WASHINGTON — Wholesale prices fell for a fourth straight month in February as a decline in food prices offset an increase in gasoline prices.

The Labor Department said Friday its producer price index, which measures inflation pressures before they reach consumers, dropped 0.5 percent in February. The figure follows a 0.8 percent fall in January, which had been a record decline in a government series that goes back to 2009.

Core producer prices, which exclude volatile food and energy costs, also fell 0.5 percent during the month. Over the past 12 months, producer prices have shed 0.6 percent while core prices have climbed a modest 1 percent.

Since last year inflation since has moved even farther below the Federal Reserve’s goal of seeing prices rise about 2 percent annually.

Food costs were down 1.6 percent in February. Energy costs overall were flat as declines in natural gas and electric power combined with a gain in gasoline, which rose 1.5 percent.

Gasoline prices had been falling since the middle of last year and hit a six-year low in January of $2.03 a gallon, according to AAA. But since gas prices have risen since then, with the nationwide average for a gallon of regular now at $2.45, up from $2.23 a month.


Paul Ashworth, chief U.S. economist at Capital Economics, said that about one-third of the drop in overall prices in February stemmed from a decline in profit margins at service stations. Those margins had risen for a time last year as gas stations took advantage of falling fuel costs to boost profits. But in February, the margins returned to more normal levels as gas prices rose.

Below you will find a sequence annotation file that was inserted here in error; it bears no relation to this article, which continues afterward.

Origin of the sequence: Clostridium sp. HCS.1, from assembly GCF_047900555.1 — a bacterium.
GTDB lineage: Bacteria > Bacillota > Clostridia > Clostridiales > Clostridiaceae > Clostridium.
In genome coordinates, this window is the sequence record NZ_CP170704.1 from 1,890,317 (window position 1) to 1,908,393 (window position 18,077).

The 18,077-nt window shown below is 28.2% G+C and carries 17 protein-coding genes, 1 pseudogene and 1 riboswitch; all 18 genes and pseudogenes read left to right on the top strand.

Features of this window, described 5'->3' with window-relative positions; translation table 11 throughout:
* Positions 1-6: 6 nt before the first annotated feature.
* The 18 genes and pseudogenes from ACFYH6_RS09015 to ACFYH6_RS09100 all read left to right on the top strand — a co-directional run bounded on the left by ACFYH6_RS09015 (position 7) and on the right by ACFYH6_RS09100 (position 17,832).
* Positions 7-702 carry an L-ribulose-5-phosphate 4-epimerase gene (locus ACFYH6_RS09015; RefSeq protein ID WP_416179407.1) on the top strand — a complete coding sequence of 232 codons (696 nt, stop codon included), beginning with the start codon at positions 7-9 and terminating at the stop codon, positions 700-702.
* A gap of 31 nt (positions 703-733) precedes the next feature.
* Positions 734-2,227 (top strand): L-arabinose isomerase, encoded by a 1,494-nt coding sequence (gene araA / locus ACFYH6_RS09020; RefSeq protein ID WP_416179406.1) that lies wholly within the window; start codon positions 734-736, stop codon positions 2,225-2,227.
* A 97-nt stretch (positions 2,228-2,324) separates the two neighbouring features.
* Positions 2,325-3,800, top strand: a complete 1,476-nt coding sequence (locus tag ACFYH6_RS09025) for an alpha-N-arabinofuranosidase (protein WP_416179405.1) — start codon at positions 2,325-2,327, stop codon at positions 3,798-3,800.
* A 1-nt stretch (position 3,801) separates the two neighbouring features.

Ashworth said nothing in the report changed his view that the Federal Reserve next week will stop using the word “patient” to describe how long it is prepared to wait before starting to raise a key interest rate from its record low level. Ashworth said he expects the first Fed rate hike to occur in June.

Robust hiring in the past 12 months and lower gas prices lifted consumer confidence in January and February to its highest levels since the recession. But those trends have yet to boost consumer spending this year, a key driver of economic activity. The government reported that retail sales fell for a third month in a row in February as harsh winter weather depressed shopping.

But many analysts look for those declines to reverse in the coming months. The economy is expected to turn in its strongest growth this year in a decade while overall inflation stays modest.

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